The COVID-19 National Emergency has now come to an end. And while that doesn’t mean that we’re living in a “post-COVID” world, I think many of us would agree that we can finally breathe a collective sigh of relief. But if you ask me, there has been a silver lining to come from the pandemic. It helped us normalize mental health and the need for support.
The Unified Government Public Health Department has identified the need for mental health care as one of the biggest health needs in Wyandotte County. And that shouldn’t come as a surprise. Over the past three years, the majority of us have struggled with our mental health to some degree – whether that was due to the loss of a loved one, personal illness, financial insecurity or the loss of connection to others.
For far too long, Kansas has inadequately funded the mental health system. The 2023 State of Mental Health in America report found that Kansas has a high prevalence of mental illness and inadequate access to care. But thankfully, the mental health system in Kansas is taking a step in the right direction as more community mental health centers across the state become Certified Community Behavioral Health Clinics (CCBHCs).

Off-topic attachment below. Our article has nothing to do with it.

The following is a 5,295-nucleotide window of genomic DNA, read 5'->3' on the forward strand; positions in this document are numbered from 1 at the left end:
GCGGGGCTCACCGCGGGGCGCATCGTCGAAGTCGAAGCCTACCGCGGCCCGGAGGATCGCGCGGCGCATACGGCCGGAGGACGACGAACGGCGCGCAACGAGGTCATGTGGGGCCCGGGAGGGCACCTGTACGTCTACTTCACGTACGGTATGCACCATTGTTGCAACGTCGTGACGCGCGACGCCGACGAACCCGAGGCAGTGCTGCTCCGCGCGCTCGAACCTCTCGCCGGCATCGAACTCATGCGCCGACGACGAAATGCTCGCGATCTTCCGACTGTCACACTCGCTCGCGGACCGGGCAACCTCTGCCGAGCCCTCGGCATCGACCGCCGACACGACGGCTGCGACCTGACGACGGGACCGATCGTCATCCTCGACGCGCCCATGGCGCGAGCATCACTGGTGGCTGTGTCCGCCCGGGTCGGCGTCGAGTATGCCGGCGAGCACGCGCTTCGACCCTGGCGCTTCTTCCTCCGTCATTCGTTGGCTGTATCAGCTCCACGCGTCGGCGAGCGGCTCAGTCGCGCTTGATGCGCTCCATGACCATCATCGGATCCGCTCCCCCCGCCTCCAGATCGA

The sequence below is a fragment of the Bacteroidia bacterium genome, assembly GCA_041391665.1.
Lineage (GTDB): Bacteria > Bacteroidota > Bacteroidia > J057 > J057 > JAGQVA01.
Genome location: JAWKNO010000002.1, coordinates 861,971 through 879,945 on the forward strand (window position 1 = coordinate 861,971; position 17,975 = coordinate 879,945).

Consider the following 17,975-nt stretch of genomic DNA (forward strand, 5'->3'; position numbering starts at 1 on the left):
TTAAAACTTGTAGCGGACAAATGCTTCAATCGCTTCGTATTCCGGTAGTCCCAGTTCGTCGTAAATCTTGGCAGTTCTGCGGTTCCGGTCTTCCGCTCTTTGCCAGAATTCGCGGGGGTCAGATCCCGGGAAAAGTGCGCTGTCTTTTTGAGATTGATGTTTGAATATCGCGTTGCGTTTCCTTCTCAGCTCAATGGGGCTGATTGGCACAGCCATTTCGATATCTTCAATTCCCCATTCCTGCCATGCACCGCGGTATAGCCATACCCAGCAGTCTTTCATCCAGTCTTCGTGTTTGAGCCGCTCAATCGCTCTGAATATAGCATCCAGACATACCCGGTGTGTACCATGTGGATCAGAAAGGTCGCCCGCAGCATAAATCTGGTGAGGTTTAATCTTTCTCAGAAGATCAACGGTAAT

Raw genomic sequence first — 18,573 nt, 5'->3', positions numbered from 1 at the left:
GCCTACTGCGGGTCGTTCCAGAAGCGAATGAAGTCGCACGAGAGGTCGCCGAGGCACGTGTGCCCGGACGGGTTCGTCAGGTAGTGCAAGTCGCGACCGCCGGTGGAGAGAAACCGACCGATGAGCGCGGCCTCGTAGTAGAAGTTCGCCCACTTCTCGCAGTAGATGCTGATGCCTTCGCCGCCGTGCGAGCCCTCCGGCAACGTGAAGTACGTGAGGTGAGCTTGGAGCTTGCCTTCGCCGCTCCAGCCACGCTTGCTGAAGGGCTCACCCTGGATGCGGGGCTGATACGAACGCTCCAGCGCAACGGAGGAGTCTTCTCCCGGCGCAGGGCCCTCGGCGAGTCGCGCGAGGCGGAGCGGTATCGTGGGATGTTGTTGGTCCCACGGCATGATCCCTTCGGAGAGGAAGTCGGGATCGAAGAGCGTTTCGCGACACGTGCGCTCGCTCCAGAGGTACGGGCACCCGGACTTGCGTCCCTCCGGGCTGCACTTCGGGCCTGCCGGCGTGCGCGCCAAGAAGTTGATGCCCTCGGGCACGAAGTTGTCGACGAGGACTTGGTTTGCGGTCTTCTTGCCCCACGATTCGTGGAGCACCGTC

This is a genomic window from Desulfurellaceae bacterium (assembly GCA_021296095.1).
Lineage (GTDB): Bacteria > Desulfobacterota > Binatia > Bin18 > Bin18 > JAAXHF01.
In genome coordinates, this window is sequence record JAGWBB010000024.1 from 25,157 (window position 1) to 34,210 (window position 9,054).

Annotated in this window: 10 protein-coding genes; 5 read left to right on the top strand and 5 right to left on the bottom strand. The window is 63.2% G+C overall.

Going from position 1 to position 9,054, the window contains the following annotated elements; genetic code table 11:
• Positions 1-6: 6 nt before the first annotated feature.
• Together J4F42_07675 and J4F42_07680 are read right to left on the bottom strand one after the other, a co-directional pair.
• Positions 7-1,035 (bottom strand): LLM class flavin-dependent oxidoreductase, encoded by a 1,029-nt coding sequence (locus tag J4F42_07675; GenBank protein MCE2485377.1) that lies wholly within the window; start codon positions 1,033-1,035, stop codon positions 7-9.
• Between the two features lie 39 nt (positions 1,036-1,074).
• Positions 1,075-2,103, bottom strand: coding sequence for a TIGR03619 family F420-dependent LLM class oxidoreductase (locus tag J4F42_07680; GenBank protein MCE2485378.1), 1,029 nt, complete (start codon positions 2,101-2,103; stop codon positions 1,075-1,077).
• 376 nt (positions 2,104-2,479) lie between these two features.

May 1 will mark one year since Wyandot BHN became a CCBHC. Being a CCBHC is about more than just a title. The CCBHC model is helping to make mental health care more accessible. Since becoming certified, we have been able to expand walk-in access, allowing an individual to come in and receive an assessment the same day. This means that someone can seek out services on their timeline, instead of scheduling an intake for a week or two down the road. We have also been able to expand our mobile crisis response teams, which respond to and help de-escalate mental health crises in the community.
People across Kansas deserve to be able to access quality mental health care on their timeline, especially in light of everything we’ve experienced over the past three years. I’m encouraged by the improvements that are being made to the mental health system in Kansas. There is still work to be done, but I believe we are moving in the right direction.